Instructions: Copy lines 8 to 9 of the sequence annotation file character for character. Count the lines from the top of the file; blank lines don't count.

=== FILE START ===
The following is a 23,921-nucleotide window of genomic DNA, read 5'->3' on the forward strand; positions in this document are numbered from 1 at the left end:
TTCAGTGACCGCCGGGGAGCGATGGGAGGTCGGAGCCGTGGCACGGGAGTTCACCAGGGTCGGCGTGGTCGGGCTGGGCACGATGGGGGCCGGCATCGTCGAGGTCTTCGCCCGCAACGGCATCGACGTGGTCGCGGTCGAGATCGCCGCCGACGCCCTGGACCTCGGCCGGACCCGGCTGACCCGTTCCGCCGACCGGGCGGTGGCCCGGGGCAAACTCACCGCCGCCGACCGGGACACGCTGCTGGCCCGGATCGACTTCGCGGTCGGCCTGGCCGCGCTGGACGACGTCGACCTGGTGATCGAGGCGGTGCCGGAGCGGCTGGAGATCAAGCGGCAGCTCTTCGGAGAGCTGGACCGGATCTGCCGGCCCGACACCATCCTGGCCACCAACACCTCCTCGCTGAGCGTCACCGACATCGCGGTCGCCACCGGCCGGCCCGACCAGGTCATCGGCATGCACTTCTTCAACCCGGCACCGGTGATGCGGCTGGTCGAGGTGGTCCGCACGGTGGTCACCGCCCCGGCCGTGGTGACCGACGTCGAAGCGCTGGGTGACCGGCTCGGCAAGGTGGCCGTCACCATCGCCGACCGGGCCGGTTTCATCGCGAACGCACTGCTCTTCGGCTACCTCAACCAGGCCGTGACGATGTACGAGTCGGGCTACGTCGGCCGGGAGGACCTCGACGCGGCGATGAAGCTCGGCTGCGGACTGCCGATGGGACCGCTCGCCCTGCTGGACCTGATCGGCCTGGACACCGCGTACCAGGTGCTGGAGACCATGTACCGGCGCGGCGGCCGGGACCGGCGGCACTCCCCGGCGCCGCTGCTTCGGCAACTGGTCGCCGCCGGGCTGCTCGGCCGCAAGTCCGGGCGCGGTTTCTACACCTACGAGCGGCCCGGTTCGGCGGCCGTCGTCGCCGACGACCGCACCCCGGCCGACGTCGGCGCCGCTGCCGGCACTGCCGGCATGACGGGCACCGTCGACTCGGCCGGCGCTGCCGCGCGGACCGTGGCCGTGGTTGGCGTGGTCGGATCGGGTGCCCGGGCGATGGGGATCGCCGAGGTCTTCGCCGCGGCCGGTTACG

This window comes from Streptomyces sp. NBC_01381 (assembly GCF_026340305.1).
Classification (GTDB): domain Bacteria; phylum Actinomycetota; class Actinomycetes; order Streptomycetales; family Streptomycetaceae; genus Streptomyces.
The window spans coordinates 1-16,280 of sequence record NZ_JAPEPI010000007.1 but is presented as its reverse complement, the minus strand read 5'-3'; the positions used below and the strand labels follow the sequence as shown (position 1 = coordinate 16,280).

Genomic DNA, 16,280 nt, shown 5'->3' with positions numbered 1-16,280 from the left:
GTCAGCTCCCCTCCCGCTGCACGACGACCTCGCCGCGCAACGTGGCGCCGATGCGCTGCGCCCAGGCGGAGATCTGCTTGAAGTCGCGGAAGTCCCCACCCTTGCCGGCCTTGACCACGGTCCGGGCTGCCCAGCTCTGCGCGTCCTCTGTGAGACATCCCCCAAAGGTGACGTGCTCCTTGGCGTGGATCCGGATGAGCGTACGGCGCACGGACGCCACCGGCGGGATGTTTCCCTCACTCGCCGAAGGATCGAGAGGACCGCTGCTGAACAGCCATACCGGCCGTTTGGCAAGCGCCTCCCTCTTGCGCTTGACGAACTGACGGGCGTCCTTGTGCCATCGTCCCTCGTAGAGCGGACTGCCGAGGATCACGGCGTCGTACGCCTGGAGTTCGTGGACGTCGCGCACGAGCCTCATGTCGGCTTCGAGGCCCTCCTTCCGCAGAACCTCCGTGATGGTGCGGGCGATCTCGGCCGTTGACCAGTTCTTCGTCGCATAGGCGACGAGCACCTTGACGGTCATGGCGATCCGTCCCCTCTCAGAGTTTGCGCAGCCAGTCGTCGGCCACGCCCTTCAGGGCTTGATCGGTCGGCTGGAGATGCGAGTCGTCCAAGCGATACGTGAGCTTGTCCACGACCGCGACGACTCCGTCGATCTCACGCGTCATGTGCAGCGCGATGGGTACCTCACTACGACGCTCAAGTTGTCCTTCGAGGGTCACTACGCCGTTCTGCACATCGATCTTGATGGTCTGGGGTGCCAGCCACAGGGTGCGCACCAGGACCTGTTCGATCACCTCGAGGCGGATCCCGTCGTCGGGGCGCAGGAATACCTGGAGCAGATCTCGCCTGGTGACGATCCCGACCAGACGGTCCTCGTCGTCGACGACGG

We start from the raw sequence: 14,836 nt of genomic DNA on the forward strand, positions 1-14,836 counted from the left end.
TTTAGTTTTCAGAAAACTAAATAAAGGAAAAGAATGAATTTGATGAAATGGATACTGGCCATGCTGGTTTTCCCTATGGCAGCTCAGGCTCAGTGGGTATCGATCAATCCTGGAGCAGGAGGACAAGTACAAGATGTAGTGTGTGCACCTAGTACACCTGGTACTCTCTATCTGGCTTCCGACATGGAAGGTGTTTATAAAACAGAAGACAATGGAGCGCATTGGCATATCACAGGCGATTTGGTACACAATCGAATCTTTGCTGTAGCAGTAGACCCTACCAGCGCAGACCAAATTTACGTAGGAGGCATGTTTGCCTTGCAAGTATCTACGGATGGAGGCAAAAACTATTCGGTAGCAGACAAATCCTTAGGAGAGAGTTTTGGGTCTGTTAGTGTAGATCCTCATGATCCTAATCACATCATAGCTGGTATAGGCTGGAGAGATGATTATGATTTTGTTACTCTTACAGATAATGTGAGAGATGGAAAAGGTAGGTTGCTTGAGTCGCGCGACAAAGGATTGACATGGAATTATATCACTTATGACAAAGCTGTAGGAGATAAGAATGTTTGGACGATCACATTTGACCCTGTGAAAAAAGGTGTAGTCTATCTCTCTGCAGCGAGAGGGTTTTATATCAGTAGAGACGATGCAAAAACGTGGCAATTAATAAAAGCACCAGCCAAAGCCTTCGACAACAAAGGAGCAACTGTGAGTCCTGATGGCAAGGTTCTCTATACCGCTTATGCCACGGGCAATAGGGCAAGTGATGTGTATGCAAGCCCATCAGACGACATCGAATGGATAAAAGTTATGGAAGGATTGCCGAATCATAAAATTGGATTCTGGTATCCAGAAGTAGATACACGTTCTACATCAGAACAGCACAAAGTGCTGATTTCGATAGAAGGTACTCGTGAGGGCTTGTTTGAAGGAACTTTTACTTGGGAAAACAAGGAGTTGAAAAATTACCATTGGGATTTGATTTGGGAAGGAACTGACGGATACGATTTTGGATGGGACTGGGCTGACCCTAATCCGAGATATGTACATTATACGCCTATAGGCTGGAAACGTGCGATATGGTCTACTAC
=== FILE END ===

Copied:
We start from the raw sequence: 14,836 nt of genomic DNA on the forward strand, positions 1-14,836 counted from the left end.
TTTAGTTTTCAGAAAACTAAATAAAGGAAAAGAATGAATTTGATGAAATGGATACTGGCCATGCTGGTTTTCCCTATGGCAGCTCAGGCTCAGTGGGTATCGATCAATCCTGGAGCAGGAGGACAAGTACAAGATGTAGTGTGTGCACCTAGTACACCTGGTACTCTCTATCTGGCTTCCGACATGGAAGGTGTTTATAAAACAGAAGACAATGGAGCGCATTGGCATATCACAGGCGATTTGGTACACAATCGAATCTTTGCTGTAGCAGTAGACCCTACCAGCGCAGACCAAATTTACGTAGGAGGCATGTTTGCCTTGCAAGTATCTACGGATGGAGGCAAAAACTATTCGGTAGCAGACAAATCCTTAGGAGAGAGTTTTGGGTCTGTTAGTGTAGATCCTCATGATCCTAATCACATCATAGCTGGTATAGGCTGGAGAGATGATTATGATTTTGTTACTCTTACAGATAATGTGAGAGATGGAAAAGGTAGGTTGCTTGAGTCGCGCGACAAAGGATTGACATGGAATTATATCACTTATGACAAAGCTGTAGGAGATAAGAATGTTTGGACGATCACATTTGACCCTGTGAAAAAAGGTGTAGTCTATCTCTCTGCAGCGAGAGGGTTTTATATCAGTAGAGACGATGCAAAAACGTGGCAATTAATAAAAGCACCAGCCAAAGCCTTCGACAACAAAGGAGCAACTGTGAGTCCTGATGGCAAGGTTCTCTATACCGCTTATGCCACGGGCAATAGGGCAAGTGATGTGTATGCAAGCCCATCAGACGACATCGAATGGATAAAAGTTATGGAAGGATTGCCGAATCATAAAATTGGATTCTGGTATCCAGAAGTAGATACACGTTCTACATCAGAACAGCACAAAGTGCTGATTTCGATAGAAGGTACTCGTGAGGGCTTGTTTGAAGGAACTTTTACTTGGGAAAACAAGGAGTTGAAAAATTACCATTGGGATTTGATTTGGGAAGGAACTGACGGATACGATTTTGGATGGGACTGGGCTGACCCTAATCCGAGATATGTACATTATACGCCTATAGGCTGGAAACGTGCGATATGGTCTACTAC